Since the first detection of an exoplanet around the star 51 Pegasi in 1995, more than 700 exoplanets have since been discovered around solar-type stars. Most were found by the radial velocity method. Only a limited number of planets have been detected by the method of photometric transits. This method is able to detect extrasolar planets when an orbiting planet is dimming the light of the central star. The dimming of the stellar light is proportional to the ratio of the planetary to the stellar radius:
For Jupiter-sized planets, the reduction of the light level during transits is of the order of 1%. Intensity variations of this order can be observed by relative photometry in ground-based observations. Indeed, the transit of the planet orbiting the star HD 209458 (which had previously been detected by radial velocity measurements) was observed successfully several times by different teams. The detection of smaller planets, however, requires improved photometric accuracy, e.g. a transiting Earth-like planet decreases the intensity of a Sun-like star by 0,01%. This will be detectable just for space based observations.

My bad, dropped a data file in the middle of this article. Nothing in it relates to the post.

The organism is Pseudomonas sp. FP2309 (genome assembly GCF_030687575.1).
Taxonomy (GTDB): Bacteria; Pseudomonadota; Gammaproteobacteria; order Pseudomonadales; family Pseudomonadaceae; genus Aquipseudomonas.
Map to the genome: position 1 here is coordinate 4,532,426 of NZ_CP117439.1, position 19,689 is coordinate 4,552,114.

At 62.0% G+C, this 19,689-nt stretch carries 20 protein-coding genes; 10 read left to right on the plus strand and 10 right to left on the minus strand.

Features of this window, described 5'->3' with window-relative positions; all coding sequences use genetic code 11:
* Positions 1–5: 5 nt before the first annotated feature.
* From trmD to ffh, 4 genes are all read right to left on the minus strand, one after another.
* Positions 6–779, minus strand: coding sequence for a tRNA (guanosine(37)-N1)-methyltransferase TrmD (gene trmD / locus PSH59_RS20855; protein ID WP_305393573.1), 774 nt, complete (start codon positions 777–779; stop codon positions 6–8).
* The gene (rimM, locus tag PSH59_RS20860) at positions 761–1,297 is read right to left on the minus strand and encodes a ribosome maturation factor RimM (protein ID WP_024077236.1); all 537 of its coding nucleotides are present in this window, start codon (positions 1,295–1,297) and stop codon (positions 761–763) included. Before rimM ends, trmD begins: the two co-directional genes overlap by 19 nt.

Thus, knowing the parameters stellar radius and the stellar mass, allows us to determine the planetary radius and the orbital distance a with help of the Kepler-law:
With the transit duration, orbital period, stellar radius, planetary radius and the orbital distance it is easy to calculate the angular distance from center k:
Knowing the distance from center, the stellar radius and the duration of ingress/egress we can get the inclination: